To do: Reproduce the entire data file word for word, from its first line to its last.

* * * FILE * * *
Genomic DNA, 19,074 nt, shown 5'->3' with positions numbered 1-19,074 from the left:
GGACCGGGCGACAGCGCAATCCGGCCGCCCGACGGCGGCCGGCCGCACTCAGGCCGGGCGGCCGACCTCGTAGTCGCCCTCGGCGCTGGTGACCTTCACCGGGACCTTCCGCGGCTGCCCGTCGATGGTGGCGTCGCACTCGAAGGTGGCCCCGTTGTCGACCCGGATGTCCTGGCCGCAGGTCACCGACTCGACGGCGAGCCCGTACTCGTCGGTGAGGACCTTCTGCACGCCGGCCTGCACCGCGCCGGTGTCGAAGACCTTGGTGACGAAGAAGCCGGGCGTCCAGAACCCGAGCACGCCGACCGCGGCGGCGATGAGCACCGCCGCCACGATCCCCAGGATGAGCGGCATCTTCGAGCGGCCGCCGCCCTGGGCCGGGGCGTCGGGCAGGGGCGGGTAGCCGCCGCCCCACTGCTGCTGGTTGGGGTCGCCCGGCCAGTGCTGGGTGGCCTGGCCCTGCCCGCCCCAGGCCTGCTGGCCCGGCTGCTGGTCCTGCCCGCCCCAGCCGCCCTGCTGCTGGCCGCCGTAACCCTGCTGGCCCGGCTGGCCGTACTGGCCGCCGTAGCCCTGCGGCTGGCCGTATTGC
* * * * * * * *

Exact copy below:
Genomic DNA, 19,074 nt, shown 5'->3' with positions numbered 1-19,074 from the left:
GGACCGGGCGACAGCGCAATCCGGCCGCCCGACGGCGGCCGGCCGCACTCAGGCCGGGCGGCCGACCTCGTAGTCGCCCTCGGCGCTGGTGACCTTCACCGGGACCTTCCGCGGCTGCCCGTCGATGGTGGCGTCGCACTCGAAGGTGGCCCCGTTGTCGACCCGGATGTCCTGGCCGCAGGTCACCGACTCGACGGCGAGCCCGTACTCGTCGGTGAGGACCTTCTGCACGCCGGCCTGCACCGCGCCGGTGTCGAAGACCTTGGTGACGAAGAAGCCGGGCGTCCAGAACCCGAGCACGCCGACCGCGGCGGCGATGAGCACCGCCGCCACGATCCCCAGGATGAGCGGCATCTTCGAGCGGCCGCCGCCCTGGGCCGGGGCGTCGGGCAGGGGCGGGTAGCCGCCGCCCCACTGCTGCTGGTTGGGGTCGCCCGGCCAGTGCTGGGTGGCCTGGCCCTGCCCGCCCCAGGCCTGCTGGCCCGGCTGCTGGTCCTGCCCGCCCCAGCCGCCCTGCTGCTGGCCGCCGTAACCCTGCTGGCCCGGCTGGCCGTACTGGCCGCCGTAGCCCTGCGGCTGGCCGTATTGC